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Origins: Caller Ou

Dave Rado 06 May 12 - 07:25 PM
GUEST,Allan Conn 06 May 12 - 07:57 PM
Dave Rado 06 May 12 - 07:59 PM
Dave Rado 06 May 12 - 08:01 PM
Dave Rado 07 May 12 - 08:53 AM
Dave Rado 07 May 12 - 09:09 AM
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Subject: Origins: Caller Ou
From: Dave Rado
Date: 06 May 12 - 07:25 PM

Does anyone know anything about the origins of the haunting fishermen's wives song, Caller Ou? Lyrics are:

When winter winds howl and the sea rolling high
Our boatmen sae brave, all dangers defy
Their last haul on board, they steer for the shore
Their live cargo landed is soon at our door

Chorus:
Caller ou, caller ou, caller ou
Frae the Forth, caller ou, caller ou

At nicht roon the ingle sae canty are we
The fisher lass brings in her treat frae the sea
Wi' music and sang as time passes by
We hear in the distance the creel lassies cry

Chorus

So here's to the boatman, at hame and awa'
At kirk and at fair there's nane gaes sae braw
And weel be their dames sae blythesome and fair
They're voices in evening is music to hear.

Chorus

~~~~~~~~~~~~~~~~~

Jean Redpath used to sing it beautifully. I presume from the references in it to the Forth that it originates from around Leith or Edinburgh, but does anyone know any more than that?


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Subject: RE: Origins: Caller Ou
From: GUEST,Allan Conn
Date: 06 May 12 - 07:57 PM

http://www.electricscotland.com/history/leith/19.htm


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Subject: RE: Origins: Caller Ou
From: Dave Rado
Date: 06 May 12 - 07:59 PM

Ah I've just discovered that it should be it should be "Caller o'u", not "Caller ou", and that o'u is an abbreviation for "oysters", the creel lassies in the song being a reference to the girls who carried oysters for sale round the Edinburgh tenements in their creels. See here.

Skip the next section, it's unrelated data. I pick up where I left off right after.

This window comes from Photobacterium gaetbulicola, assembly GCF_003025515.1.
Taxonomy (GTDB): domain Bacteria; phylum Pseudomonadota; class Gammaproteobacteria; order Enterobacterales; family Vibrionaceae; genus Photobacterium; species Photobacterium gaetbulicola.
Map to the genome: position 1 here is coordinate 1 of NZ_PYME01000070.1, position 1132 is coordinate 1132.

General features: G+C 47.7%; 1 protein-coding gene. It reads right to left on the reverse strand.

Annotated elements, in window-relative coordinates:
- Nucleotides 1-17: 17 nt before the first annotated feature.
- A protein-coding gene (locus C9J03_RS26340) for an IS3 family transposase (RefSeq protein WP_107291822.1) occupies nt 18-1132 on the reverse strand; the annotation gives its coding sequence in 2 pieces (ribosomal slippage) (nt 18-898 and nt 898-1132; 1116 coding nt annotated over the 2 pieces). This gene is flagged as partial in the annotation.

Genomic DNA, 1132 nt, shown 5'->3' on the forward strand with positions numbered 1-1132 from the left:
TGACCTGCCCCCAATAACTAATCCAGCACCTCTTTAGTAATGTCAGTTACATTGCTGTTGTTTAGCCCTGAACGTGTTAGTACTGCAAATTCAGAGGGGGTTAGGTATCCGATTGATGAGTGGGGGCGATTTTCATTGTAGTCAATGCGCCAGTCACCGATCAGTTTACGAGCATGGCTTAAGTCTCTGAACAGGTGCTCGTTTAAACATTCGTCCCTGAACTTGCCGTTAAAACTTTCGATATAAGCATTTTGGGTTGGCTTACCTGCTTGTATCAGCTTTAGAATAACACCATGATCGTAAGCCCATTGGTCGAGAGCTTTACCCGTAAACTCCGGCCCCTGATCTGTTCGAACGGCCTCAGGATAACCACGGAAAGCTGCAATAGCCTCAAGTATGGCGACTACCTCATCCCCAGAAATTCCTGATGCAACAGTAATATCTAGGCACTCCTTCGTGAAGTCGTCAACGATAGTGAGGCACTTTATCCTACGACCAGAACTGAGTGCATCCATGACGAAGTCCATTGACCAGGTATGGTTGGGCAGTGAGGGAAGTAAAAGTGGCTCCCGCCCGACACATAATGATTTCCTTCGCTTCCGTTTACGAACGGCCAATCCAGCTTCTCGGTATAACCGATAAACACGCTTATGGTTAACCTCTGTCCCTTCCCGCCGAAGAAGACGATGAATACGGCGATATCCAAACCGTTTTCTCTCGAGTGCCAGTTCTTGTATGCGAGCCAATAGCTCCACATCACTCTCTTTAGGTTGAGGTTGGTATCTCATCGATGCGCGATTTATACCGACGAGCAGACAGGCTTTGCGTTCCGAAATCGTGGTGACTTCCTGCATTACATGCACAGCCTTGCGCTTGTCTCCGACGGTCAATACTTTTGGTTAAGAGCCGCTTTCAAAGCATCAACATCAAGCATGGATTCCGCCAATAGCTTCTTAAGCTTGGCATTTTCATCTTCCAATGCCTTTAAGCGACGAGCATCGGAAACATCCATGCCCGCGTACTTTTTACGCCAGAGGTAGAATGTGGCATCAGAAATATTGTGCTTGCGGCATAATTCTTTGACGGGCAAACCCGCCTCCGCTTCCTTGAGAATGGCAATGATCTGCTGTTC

Furthermore, it seems that google's intelligent search algorithm let me down for once - as soon as I googled the correct spelling of the song (i.e. including the apostrophe), the song's origins immediately became apparent, and in fact were covered in an earlier mudcat thread ( here). It seems it was written by a John Gray sometime early in the 19th century. Also, the lyrics posted in that other mudcat thread are more accurate than the ones I posted.


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Subject: RE: Origins: Caller Ou
From: Dave Rado
Date: 06 May 12 - 08:01 PM

Hi Allan - thanks for that link - very interesting article.


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Subject: RE: Origins: Caller Ou
From: Dave Rado
Date: 07 May 12 - 08:53 AM

Okay so "o'u" meant "oysters", but what did "caller" mean? The article you linked to doesn't say, and nor do any of the other articles I've found on the subject. I thought at first it might just mean "I'm calling", but it clearly doesn't because there were also street cries of "buy my caller herring" and "Four bunch a penny, the bonny caller radishes" - so what does it mean?


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Subject: RE: Origins: Caller Ou
From: Dave Rado
Date: 07 May 12 - 09:09 AM

Ah according to Webster's dictionary, caller means fresh.


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